Your cat’s claws are one of its most beautiful assets in everyday life. They allow it to climb trees and hunt prey. These small sharp claws also allow it to defend itself or to mark its territory by depositing pheromones that indicate its presence to other animals.
If all this is perfectly natural, it is also very problematic for your furniture and you’re interiorly lacerated by the many scratches. However, should you cut your cat’s claws? And if so, how to proceed?
How does the cat’s paw look?
Cat’s claw comes in two parts. The inside and outside of the claw. The inside of the claw, or pulp, is supplied with nerve and blood vessels, so its total section is very painful. The exterior, or keratinized part, consists of several horny layers. This is the part that must be removed when you cut or file your cat’s claw.
These sharp little claws are retractable, meaning that they are not in contact with the ground and that the cat only wields them when it needs them. If this formidable weapon is very practical, this means on the other hand that it does not wear out its claws daily (unlike the dog) and that it needs to regularly scratch suitable surfaces to be able to ensure their maintenance. These scrapings are seen as a plague by the owners who take a dim view of the destruction of their furniture but they are nevertheless essential.
Should you cut your cat’s claws?
A cat’s claws should never be cut with ordinary scissors, as it may hurt since the pulp of the claw is supplied with nerves and blood vessels. It is however possible to file it delicately. Yet is this a good idea? It all depends on the context.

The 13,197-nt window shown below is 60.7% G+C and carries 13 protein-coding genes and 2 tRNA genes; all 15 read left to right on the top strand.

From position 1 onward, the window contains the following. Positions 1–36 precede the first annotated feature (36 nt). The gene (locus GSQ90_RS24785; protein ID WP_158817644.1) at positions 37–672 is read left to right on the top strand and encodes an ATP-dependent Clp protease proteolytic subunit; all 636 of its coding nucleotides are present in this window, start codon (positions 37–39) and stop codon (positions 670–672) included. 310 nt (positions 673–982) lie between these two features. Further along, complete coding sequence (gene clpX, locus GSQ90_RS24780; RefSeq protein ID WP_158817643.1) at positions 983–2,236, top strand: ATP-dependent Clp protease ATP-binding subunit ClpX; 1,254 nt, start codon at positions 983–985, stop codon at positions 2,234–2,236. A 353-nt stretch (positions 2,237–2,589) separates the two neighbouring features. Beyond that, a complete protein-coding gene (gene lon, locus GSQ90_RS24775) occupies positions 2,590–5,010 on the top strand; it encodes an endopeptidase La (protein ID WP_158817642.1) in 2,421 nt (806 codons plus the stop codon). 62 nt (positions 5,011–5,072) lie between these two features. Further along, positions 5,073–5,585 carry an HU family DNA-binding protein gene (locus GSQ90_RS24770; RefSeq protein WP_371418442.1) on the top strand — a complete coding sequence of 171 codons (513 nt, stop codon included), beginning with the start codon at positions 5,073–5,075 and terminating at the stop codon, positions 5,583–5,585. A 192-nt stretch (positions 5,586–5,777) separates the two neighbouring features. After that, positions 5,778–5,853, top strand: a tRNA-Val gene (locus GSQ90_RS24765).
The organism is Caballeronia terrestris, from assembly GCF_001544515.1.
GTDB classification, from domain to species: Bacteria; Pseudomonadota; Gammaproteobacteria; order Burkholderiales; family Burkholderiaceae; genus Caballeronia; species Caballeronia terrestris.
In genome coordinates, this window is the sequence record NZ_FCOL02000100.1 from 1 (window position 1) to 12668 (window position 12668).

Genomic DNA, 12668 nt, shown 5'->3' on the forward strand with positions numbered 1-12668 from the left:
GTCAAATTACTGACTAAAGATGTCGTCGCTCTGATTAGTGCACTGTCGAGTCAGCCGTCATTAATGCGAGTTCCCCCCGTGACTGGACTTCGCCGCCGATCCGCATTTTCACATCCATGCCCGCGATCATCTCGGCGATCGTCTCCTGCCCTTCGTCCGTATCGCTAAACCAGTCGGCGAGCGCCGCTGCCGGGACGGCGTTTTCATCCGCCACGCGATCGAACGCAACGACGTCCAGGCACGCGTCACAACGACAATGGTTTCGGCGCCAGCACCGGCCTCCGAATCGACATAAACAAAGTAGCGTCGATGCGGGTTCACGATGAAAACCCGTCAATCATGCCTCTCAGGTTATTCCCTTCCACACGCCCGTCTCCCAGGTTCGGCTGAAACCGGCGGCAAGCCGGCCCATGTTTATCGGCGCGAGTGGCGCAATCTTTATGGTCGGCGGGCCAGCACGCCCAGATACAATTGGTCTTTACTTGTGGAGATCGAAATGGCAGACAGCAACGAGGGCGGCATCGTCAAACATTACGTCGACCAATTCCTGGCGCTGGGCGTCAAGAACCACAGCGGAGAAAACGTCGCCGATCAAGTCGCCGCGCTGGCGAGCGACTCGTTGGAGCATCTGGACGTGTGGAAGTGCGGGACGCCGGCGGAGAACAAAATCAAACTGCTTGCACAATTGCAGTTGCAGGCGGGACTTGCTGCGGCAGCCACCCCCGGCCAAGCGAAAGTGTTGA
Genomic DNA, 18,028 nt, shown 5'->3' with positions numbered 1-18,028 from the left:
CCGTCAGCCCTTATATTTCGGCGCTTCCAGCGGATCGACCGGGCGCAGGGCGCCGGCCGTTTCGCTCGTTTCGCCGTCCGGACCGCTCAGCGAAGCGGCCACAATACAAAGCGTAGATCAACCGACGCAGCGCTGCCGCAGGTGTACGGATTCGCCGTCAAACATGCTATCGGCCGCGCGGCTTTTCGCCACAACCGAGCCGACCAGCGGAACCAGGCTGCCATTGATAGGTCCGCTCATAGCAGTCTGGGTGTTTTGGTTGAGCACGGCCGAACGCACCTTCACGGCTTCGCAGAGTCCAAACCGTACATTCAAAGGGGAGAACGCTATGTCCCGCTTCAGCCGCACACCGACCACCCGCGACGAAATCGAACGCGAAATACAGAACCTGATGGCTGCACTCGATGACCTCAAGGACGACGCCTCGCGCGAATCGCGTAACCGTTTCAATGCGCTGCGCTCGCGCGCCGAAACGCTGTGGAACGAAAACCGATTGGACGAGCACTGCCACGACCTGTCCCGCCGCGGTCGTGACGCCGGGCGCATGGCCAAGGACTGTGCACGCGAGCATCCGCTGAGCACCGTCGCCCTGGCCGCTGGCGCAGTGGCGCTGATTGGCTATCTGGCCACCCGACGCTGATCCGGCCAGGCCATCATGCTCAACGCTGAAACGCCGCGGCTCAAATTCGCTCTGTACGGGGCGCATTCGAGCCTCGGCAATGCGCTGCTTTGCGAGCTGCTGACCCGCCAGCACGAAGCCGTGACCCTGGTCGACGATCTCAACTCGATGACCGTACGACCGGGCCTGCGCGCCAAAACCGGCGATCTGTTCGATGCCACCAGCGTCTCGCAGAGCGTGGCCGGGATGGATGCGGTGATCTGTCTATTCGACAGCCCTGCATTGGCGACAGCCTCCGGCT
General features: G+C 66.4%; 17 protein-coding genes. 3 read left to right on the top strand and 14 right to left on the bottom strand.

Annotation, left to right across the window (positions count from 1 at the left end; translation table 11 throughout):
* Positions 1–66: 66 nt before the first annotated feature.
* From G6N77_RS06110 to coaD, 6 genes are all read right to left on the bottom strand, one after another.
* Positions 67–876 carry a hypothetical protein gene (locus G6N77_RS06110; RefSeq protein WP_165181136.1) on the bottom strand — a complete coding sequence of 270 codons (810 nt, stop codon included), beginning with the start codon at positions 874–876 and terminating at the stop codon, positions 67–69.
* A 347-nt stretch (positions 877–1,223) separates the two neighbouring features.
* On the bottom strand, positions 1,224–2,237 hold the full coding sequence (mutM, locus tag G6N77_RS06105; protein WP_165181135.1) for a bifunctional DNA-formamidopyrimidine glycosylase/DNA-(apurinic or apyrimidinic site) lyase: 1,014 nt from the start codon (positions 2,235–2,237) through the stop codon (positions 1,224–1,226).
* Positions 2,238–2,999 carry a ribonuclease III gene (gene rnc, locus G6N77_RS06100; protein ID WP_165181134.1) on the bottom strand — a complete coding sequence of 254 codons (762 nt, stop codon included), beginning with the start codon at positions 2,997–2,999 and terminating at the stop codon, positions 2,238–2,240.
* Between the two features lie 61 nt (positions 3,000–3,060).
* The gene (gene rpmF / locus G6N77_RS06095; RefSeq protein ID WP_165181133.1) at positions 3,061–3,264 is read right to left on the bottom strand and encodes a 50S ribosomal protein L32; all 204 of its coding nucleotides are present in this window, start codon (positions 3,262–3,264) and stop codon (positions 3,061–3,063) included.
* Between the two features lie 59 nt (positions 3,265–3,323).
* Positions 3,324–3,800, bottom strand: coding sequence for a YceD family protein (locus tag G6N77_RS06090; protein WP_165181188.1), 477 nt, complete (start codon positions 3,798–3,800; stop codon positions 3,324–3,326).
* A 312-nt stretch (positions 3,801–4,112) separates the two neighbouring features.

The cat’s claws are an integral part of its identity, just as a human needs its hands to function daily. Unlike us, our feline does not need to make sharp tools to assist in day to day, its claws are there for that and it is important to respect. While there are many tips for escaping scratches or at least reducing their impact on our interior and controlling your companion’s hunting instincts, adopting a cat may not be the best idea if your interior cannot fit. allow you to receive a scratch or two from time to time.
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Cutting the claws of outdoor cats:
If you live in the countryside or your cat has unlimited access to the outdoors, you are doing them a disservice by filing their claws. He needs it to defend himself, to climb and escape in case of danger. A cat outdoors naturally wears out its claws: wood, bricks, leaves, sheets, all the surfaces that stand in its way allow it to file its small retractable claws and you will not need to intervene, except to check from time to time that he has not hurt himself. Although sturdy, cats’ claws can sometimes break or become infected.
Cutting the claws of an indoor cat
Despite a strong hunting instinct, your indoor cat has little else to track than its plastic mouse. Its claws are therefore a major drawback that stands between your maintained interior and you. Filing your cat’s claws if they are too sharp is always a good idea, but remember that scratching is part of her instincts and that it would just be painful and cruel to cut her claws completely.
Rather, adapt your environment by offering your pet surfaces adapted to its needs such as a scratching post or a cat tree. If despite your best efforts, your cat continues to scratch your couch or chair, or even show claws when you approach him, the problem is probably more behavioral and it is probably time to take care of your cat’s education.
How to limit cat scratches?
You are understanding and benevolent towards your cat, however, this automatic destruction of your furniture and everything you care about begins to weigh on you. While it is not a question of completely cutting your cat’s claws, there are many ways to prevent them from scratching all over the place. It is above all necessary to focus on the training and behavior of the cat, rather than directly tackling the result. Fortunately, there are plenty of ways to fix scratching inconvenience once and for all before having to cut your cat’s claws.